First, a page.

Cheltenham Plan (part one): Issues and Options

1. Introduction

The Cheltenham Plan, together with the Gloucester, Cheltenham and Tewkesbury Joint Core Strategy, the Gloucestershire Minerals and Waste Local Plans and any neighbourhood plans (in the future) made, will when all adopted comprise the statutory development plan for Cheltenham to 2031.

In a plan-led system, development plans and neighbourhood plans set out the overarching context and policies that the Council uses to shape manage and guide development in the Borough through the decisions it makes on planning applications.

The development plan also sets out higher-level objectives and aspirations that aim both to conserve what is valued and cherished within Cheltenham and to encourage development in spatial and policy areas the council wishes to promote in the public interest. Whilst the development plan is primarily concerned with land-use planning, it is very much a shared project that will support delivery of many of the Council's outcomes set out in its Corporate Strategy.

1.1 What is the Cheltenham Plan?

Since the adoption of the Cheltenham Borough Local Plan (2006) Second Review, both national planning policy and guidance has been rewritten and condensed into a more useful and readable form. This is also supported by extensive national Planning Practice Guidance (nPPG). Alongside these changes the Government has abolished regional and county strategic level planning and the Council has entered collaborative working on the Joint Core Strategy, now at an advanced stage (public examination). These changes have meant that many of the requirements set out in regulations concerning the contents of a local plan have already been met. For example, the Joint Core Strategy identifies objectively assessed development need for the area and sets out requirements for strategic sites.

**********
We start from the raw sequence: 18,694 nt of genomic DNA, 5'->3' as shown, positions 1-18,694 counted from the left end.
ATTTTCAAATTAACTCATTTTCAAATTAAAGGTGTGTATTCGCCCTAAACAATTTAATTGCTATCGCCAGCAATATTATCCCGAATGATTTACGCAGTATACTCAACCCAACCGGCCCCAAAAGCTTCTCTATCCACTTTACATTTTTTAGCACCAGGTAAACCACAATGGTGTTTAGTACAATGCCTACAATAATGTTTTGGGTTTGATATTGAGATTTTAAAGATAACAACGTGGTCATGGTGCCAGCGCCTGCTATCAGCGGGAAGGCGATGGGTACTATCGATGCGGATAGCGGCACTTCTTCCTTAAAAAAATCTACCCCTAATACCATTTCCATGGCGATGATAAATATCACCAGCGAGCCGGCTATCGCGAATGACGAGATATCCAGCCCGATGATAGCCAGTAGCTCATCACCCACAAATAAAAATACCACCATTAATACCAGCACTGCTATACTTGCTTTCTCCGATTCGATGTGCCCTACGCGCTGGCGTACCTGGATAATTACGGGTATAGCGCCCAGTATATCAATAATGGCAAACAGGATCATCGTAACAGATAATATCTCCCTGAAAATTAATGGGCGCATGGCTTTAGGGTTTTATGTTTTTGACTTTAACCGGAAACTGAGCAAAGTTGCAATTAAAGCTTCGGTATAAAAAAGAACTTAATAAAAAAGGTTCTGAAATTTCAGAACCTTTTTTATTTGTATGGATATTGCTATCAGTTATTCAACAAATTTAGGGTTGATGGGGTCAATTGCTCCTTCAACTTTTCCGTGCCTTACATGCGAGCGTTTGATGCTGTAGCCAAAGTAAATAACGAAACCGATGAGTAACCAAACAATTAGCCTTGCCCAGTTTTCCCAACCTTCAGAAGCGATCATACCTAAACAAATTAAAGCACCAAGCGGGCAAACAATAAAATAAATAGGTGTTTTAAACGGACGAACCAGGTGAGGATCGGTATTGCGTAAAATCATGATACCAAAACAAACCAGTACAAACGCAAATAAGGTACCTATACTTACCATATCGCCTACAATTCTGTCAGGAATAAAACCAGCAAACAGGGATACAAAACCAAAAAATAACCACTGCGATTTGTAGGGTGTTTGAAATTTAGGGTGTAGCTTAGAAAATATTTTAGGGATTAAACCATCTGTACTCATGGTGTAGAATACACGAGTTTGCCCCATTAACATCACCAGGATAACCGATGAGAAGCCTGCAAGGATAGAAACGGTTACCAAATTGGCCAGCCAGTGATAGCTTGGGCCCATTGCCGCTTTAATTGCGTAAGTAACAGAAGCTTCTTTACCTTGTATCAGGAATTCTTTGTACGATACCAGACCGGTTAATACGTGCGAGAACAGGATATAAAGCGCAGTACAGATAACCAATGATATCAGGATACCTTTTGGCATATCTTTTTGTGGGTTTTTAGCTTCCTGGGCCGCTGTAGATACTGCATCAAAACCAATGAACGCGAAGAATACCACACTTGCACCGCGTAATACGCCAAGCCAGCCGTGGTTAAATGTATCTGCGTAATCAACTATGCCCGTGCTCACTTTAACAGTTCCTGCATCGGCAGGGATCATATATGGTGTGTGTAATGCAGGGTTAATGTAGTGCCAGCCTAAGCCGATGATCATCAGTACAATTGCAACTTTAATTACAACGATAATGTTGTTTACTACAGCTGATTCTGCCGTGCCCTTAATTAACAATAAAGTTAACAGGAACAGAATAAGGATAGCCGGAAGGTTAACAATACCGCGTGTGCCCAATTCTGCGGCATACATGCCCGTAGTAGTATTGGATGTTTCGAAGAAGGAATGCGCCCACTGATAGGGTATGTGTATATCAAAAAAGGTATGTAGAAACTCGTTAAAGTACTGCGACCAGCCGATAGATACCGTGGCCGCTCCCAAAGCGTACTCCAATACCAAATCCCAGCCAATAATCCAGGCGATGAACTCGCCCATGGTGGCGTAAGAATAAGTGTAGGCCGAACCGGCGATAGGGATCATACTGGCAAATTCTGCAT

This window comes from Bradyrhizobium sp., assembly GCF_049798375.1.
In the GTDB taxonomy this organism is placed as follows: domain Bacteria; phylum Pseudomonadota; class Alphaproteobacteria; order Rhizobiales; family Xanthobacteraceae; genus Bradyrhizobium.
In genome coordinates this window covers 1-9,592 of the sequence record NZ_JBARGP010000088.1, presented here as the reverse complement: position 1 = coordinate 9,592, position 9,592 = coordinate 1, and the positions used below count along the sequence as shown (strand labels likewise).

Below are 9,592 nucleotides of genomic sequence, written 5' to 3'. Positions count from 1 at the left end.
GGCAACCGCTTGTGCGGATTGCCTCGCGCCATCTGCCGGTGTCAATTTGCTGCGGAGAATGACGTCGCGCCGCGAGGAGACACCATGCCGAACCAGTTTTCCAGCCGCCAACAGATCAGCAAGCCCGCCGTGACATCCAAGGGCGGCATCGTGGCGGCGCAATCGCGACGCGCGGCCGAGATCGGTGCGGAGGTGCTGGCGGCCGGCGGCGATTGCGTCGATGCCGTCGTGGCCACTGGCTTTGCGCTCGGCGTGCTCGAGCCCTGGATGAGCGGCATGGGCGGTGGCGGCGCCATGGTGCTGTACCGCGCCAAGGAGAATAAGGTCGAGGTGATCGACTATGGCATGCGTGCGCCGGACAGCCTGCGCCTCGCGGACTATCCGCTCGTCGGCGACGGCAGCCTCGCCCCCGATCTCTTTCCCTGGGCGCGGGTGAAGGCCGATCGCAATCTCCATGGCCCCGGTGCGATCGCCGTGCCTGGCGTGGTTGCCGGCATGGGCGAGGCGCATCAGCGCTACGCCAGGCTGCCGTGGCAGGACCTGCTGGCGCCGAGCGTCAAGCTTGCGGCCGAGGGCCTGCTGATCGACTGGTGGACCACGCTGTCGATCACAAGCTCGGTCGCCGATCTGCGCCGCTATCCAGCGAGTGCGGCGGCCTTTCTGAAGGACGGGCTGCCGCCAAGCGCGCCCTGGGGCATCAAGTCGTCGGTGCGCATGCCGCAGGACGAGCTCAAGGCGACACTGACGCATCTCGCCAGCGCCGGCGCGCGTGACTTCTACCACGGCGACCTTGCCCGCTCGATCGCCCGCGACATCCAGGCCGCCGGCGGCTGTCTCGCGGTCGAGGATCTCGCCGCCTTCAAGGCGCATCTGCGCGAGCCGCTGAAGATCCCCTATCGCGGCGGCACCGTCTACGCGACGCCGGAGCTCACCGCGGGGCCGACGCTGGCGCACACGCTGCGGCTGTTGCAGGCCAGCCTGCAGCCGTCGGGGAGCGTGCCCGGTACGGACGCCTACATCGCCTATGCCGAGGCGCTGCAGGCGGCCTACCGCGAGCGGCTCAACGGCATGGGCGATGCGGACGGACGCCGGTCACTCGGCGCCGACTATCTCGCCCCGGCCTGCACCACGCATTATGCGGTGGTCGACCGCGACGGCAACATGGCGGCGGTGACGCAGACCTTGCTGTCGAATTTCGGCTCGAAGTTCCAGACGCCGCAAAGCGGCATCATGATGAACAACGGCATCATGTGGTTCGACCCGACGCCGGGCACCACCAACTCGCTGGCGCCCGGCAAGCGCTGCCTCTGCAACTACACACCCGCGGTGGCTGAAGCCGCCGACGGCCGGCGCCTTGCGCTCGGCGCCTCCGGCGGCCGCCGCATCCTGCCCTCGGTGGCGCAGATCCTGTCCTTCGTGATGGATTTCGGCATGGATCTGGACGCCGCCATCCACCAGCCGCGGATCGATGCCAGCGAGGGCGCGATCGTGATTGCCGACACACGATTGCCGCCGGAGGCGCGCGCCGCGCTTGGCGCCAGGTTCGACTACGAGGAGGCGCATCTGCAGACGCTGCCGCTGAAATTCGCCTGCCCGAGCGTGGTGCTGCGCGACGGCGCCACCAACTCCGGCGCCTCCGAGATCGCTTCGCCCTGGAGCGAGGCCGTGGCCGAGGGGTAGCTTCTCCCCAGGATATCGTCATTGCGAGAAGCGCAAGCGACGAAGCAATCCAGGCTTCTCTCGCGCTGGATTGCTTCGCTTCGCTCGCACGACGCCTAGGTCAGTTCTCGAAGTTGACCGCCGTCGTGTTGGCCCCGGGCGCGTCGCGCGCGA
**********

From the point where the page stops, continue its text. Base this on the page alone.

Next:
The Joint Core Strategy also contains a suite of strategic development management policies on issues such as design, heritage and the provision of infrastructure. The National Planning Policy Framework (NPPF) and national Planning Practice Guidance (PPG) provides detailed planning policy direction and it makes clear that this guidance should not be duplicated at a local level.